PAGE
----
Clouds blanket the night side of the hot exoplanet WASP-43b

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High temperatures and extreme wind speeds influence the chemistry inside the planet’s atmosphere.

An artist’s impression of the hot Jupiter WASP-43b closely orbiting its pa
An artist’s impression of the hot Jupiter WASP-43b closely orbiting its parent star. The planet’s tight orbit resulted in its rotation period becoming synchronized with the orbital period, both amounting to 19.5 hours. As a result, WASP-43b always faces the star with the same hemisphere permanently engulfed in daylight with temperatures reaching 1250 degrees Celsius. The nightside facing away from the star is covered by clouds made of condensed mineral droplets at temperatures around 600 degrees. © T. Müller (MPIA/HdA)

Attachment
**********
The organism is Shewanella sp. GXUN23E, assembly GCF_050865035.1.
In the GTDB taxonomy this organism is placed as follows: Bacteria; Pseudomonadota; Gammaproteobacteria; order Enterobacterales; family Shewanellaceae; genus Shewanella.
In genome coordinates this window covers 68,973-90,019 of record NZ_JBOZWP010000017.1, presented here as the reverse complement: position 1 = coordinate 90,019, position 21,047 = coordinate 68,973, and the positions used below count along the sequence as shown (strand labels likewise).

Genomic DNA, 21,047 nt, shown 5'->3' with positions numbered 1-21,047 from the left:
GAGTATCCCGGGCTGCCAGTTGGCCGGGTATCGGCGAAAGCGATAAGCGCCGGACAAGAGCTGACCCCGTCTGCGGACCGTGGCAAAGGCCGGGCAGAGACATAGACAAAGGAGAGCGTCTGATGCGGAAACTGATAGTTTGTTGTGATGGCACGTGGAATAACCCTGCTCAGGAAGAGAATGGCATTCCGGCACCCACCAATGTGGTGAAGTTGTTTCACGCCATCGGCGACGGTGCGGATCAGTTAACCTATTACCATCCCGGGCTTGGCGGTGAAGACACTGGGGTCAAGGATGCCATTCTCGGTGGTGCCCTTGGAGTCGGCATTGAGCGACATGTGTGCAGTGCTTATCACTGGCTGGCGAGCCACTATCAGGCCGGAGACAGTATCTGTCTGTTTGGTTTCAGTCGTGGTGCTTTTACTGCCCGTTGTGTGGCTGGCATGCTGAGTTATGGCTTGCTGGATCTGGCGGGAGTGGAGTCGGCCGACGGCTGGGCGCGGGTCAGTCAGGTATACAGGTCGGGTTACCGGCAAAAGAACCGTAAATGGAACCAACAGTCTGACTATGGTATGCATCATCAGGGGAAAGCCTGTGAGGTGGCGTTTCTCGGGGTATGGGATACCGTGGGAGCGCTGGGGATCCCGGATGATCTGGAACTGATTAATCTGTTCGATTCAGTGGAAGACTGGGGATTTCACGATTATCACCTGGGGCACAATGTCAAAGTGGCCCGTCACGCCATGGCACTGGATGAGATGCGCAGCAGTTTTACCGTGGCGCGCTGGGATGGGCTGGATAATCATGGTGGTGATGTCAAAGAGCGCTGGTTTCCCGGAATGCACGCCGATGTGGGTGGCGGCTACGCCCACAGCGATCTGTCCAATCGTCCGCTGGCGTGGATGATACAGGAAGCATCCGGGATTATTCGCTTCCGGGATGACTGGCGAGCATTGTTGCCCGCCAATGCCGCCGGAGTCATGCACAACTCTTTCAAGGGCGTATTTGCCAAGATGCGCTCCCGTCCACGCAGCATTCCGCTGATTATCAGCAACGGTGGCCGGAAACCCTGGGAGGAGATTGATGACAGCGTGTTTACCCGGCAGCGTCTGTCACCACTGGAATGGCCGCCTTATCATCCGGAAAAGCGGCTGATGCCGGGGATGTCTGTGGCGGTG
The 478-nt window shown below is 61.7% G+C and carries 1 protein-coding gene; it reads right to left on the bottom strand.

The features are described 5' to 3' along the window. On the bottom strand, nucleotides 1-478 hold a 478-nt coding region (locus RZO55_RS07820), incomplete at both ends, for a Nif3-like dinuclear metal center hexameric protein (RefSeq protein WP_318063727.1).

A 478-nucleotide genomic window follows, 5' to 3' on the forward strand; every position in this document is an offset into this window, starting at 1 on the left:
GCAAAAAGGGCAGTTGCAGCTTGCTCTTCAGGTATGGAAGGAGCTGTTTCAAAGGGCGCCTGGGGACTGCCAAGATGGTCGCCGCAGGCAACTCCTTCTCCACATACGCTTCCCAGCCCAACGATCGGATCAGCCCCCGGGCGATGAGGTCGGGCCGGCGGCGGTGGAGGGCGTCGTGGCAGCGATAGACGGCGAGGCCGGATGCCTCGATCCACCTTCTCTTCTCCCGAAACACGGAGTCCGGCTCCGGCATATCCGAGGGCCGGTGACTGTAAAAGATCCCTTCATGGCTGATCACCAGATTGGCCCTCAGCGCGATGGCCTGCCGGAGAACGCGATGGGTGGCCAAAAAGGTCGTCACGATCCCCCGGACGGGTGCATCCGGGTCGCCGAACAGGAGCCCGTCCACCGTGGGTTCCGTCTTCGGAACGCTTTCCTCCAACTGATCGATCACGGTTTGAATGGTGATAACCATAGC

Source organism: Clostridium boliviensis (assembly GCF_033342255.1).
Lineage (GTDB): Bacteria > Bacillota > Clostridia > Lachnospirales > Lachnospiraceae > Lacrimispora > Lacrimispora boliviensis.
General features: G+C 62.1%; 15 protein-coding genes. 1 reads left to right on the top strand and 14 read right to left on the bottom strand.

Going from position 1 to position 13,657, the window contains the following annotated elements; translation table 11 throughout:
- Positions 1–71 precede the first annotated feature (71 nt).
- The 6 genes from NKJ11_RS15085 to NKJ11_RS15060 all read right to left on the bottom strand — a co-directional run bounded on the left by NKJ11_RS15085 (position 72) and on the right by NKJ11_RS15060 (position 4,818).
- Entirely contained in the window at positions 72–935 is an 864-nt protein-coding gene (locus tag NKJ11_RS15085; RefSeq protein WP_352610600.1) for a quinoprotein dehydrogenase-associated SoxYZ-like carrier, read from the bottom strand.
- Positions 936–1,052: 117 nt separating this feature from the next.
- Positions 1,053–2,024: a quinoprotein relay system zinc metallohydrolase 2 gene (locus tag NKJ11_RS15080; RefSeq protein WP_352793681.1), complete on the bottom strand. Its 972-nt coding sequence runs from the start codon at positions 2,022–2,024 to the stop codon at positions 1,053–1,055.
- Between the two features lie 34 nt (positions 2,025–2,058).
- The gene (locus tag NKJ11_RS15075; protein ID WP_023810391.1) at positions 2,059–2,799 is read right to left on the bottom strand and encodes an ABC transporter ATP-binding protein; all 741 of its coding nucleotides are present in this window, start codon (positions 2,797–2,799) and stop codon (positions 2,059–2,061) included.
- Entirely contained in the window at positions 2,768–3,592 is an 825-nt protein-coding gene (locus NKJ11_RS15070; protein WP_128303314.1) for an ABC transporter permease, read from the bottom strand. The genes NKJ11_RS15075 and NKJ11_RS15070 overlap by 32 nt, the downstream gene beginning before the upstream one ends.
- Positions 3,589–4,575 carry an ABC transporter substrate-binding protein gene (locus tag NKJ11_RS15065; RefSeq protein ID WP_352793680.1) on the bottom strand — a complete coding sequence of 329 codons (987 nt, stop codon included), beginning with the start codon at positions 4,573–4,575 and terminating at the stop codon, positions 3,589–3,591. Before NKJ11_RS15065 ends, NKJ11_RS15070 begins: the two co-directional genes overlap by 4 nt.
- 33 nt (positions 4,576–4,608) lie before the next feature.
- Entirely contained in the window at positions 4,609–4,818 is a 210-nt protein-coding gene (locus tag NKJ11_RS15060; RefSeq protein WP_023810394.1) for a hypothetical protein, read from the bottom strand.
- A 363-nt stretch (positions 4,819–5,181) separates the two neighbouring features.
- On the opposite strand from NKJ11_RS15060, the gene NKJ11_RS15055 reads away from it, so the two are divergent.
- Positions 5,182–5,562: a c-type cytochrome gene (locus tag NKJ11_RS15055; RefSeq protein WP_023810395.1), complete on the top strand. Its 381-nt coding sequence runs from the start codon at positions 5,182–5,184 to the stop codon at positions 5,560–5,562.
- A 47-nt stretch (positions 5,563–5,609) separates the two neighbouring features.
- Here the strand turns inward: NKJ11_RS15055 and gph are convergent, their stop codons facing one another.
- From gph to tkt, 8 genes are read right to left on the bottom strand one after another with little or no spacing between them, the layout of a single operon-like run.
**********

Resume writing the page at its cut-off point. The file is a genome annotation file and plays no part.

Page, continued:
Using the James Webb Space Telescope (JWST), a team of astronomers, including scientists from MPIA, constructed a global temperature map of the hot, gas giant exoplanet WASP-43b. The nearby parent star perpetually illuminates one hemisphere, raising temperatures to a blistering 1250 degrees Celsius. Meanwhile, eternal night shrouds the opposite side. Violent winds transport the searing hot air to the nightside, where it cools to 600 degrees, allowing clouds to form and blanket the entire hemisphere. These tempests impair chemical reactions so much that methane can barely form, even though it should be abundant under calmer conditions. ...
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